Slaves are probably Kent’s most famous musical duo, or at the very least the duo most proud of hailing from the garden of England. As Laurie, the guitarist, sits down opposite us at a Shoreditch café it’s easy to make out the word ‘Kent’ tattooed on his hand, a semi-ironic, semi-serious tribute to his home turf.
Semi-ironic and semi-serious is a good way to describe the duo, too. They’ve spent their previous two albums flitting between scathing commentary on how we live and songs like ‘Feed the Mantaray’, complete with their mate dressing up as a manta ray on stage. (Apparently said mate is now ‘first mate on a yacht in Malta’, no word on whether or not he’s still got the costume on.)
Both Laurie and Isaac are in high spirits, and keen to share bizarre anecdotes about anything and everything. Laurie tells (between laughter) of the curry house on Brick Lane that has a picture of Chris Martin in the window eating a curry, but have written “Chris Martin from Coldplay” underneath, in case you didn’t get who it was. He also mentions a bagel place nearby where A$AP Rocky got shouted at for queue jumping once, or so he’s heard.
Isaac, on the other hand, is wondering whether or not to have a coffee. On the one hand, he hasn’t slept properly in days, playing a show in Serbia, travelling straight to Latitude to see Wolf Alice play (Ellie Rowsell, the singer / guitarist, is his girlfriend), then promptly getting a lift all the way home straight afterwards. “Why the fuck did I do that?” he groans. “I might have a coffee, but the last time I did I was walking down Oxford Street afterwards, and I started thinking about Elon Musk saying we all live in a simulation, it basically gave me a panic attack!” No caffeine for Isaac, then.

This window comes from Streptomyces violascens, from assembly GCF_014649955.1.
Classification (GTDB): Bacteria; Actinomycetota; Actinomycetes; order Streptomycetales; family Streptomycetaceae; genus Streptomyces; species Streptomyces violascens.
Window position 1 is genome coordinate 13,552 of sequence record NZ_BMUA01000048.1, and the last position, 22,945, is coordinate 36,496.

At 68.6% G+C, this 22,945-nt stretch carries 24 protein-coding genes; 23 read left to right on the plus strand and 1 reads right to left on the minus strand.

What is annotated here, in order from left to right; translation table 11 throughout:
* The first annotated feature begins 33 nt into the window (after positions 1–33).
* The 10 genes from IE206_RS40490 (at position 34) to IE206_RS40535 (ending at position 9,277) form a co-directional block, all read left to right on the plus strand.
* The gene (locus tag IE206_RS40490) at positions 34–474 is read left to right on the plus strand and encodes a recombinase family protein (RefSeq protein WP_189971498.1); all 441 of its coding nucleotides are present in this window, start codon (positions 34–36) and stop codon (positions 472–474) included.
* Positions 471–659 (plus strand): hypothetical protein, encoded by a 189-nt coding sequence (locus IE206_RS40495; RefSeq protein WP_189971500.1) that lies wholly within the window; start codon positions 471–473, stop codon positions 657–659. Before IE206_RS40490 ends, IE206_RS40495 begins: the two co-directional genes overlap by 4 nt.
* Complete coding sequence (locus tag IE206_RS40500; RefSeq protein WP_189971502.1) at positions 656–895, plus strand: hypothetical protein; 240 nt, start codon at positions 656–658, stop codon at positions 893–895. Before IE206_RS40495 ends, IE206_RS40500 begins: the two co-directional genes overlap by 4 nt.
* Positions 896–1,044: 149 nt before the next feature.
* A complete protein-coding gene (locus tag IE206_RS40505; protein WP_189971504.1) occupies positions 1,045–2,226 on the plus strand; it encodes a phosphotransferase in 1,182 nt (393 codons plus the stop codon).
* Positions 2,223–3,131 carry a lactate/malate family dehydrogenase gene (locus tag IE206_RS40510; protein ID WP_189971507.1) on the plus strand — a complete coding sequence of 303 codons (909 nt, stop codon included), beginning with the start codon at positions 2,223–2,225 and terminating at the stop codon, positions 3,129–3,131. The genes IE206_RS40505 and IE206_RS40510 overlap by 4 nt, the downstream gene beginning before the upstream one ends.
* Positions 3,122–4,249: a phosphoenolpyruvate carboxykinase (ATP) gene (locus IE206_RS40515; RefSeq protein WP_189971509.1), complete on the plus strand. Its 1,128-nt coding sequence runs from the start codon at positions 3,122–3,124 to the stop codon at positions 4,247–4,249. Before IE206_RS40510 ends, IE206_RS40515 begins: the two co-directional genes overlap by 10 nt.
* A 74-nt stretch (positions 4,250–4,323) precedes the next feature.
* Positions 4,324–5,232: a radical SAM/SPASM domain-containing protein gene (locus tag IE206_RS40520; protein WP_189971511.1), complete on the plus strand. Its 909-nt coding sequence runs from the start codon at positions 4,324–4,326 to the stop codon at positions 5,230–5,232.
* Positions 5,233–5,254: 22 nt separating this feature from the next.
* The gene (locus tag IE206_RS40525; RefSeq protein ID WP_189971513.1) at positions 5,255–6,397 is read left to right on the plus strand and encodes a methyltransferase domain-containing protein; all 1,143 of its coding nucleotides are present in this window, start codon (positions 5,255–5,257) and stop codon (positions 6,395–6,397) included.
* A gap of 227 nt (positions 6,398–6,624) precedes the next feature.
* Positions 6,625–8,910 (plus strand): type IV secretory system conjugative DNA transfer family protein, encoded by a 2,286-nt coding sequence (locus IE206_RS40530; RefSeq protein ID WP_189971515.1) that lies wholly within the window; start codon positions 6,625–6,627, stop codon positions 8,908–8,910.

They may be scattergun when it comes to general conversation, but as soon as talk turns to the album Slaves are laser-focused. “We wanted it to be a concise, confident piece of music,” Laurie begins, Isaac making a noise of agreement. “I think the key thing we wanted to nail was the choruses. We spent so long discussing choruses between the last album and this one; we’d even go to watch other bands and have in-depth analysis of what was in their choruses. It sounds mad, but I think we’ve always done whatever feels natural, but this time…”
“We’ve basically just banged ‘em out before,” Isaac jumps in. “This time we decided from the off that we were going to have some proper choruses, which was a new approach.”
“We turned down a lot of A+ Slaves songs too,” Laurie adds, referencing the albums slender nine-song tracklist. “I think there’s a danger as an artist of getting a bit like, ‘Of course everyone wants to hear everything, it’s all great!’ And all that does is mean there comes a point where people are skipping tracks. I get it with albums now, I’m listening to albums that are considered great, and I’m sat there skipping certain songs.”
“Definitely,” Isaac nods. “Beforehand we would put whatever we had on an album, so it was more of a mixtape than a coherent body of work. We just didn’t think about it. It is daunting looking at the tracklisting on the back of an album though. You just sit there thinking, ‘Fuck’s sake, is that it?’”
This shift in gears is something Slaves have been thinking about a lot, and wasn’t a decision they took lightly. “We looked around at everyone doing 16, 20 track albums and we thought we would cut it down. Kanye may have beaten us to it, but we had the idea first.” Laurie grins, daring us to take the statement seriously. “A big part of this album has been the number of deaths in music, and especially David Bowie passing away. There’s been so much media about music again, and it just dawned on me when I started looking at Bowie’s albums, they’re all so short. His last one, ‘Blackstar’, was only 7 or 8 tracks and I just thought to myself, ‘If David Bowie’s doing it, there’s got to be a reason’.”